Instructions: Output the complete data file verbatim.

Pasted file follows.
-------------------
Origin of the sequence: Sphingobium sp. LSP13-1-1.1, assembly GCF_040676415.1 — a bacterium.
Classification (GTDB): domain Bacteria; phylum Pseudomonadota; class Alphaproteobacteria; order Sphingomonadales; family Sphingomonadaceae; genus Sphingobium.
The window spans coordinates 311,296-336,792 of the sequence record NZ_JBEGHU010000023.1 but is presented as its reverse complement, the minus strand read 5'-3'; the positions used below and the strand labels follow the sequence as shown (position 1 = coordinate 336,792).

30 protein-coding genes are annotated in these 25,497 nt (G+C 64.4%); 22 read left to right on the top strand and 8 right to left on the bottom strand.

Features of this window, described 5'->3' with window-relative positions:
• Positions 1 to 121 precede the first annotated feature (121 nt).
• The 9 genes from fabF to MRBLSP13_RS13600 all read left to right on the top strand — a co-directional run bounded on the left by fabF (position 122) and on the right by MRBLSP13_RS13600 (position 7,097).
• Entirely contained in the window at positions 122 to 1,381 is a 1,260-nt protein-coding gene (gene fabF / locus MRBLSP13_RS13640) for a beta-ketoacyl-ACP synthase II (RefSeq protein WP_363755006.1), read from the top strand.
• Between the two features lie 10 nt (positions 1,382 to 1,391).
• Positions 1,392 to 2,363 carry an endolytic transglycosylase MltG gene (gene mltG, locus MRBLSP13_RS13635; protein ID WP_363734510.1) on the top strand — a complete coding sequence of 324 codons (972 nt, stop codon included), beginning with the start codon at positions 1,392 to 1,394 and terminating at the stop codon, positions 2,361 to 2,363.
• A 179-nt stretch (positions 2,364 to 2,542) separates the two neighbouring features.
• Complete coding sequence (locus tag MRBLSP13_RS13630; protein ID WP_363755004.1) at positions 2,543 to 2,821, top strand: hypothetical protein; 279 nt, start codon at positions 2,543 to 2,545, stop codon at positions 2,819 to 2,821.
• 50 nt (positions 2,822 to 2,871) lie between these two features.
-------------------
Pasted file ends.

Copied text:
Origin of the sequence: Sphingobium sp. LSP13-1-1.1, assembly GCF_040676415.1 — a bacterium.
Classification (GTDB): domain Bacteria; phylum Pseudomonadota; class Alphaproteobacteria; order Sphingomonadales; family Sphingomonadaceae; genus Sphingobium.
The window spans coordinates 311,296-336,792 of the sequence record NZ_JBEGHU010000023.1 but is presented as its reverse complement, the minus strand read 5'-3'; the positions used below and the strand labels follow the sequence as shown (position 1 = coordinate 336,792).

30 protein-coding genes are annotated in these 25,497 nt (G+C 64.4%); 22 read left to right on the top strand and 8 right to left on the bottom strand.

Features of this window, described 5'->3' with window-relative positions:
• Positions 1 to 121 precede the first annotated feature (121 nt).
• The 9 genes from fabF to MRBLSP13_RS13600 all read left to right on the top strand — a co-directional run bounded on the left by fabF (position 122) and on the right by MRBLSP13_RS13600 (position 7,097).
• Entirely contained in the window at positions 122 to 1,381 is a 1,260-nt protein-coding gene (gene fabF / locus MRBLSP13_RS13640) for a beta-ketoacyl-ACP synthase II (RefSeq protein WP_363755006.1), read from the top strand.
• Between the two features lie 10 nt (positions 1,382 to 1,391).
• Positions 1,392 to 2,363 carry an endolytic transglycosylase MltG gene (gene mltG, locus MRBLSP13_RS13635; protein ID WP_363734510.1) on the top strand — a complete coding sequence of 324 codons (972 nt, stop codon included), beginning with the start codon at positions 1,392 to 1,394 and terminating at the stop codon, positions 2,361 to 2,363.
• A 179-nt stretch (positions 2,364 to 2,542) separates the two neighbouring features.
• Complete coding sequence (locus tag MRBLSP13_RS13630; protein ID WP_363755004.1) at positions 2,543 to 2,821, top strand: hypothetical protein; 279 nt, start codon at positions 2,543 to 2,545, stop codon at positions 2,819 to 2,821.
• 50 nt (positions 2,822 to 2,871) lie between these two features.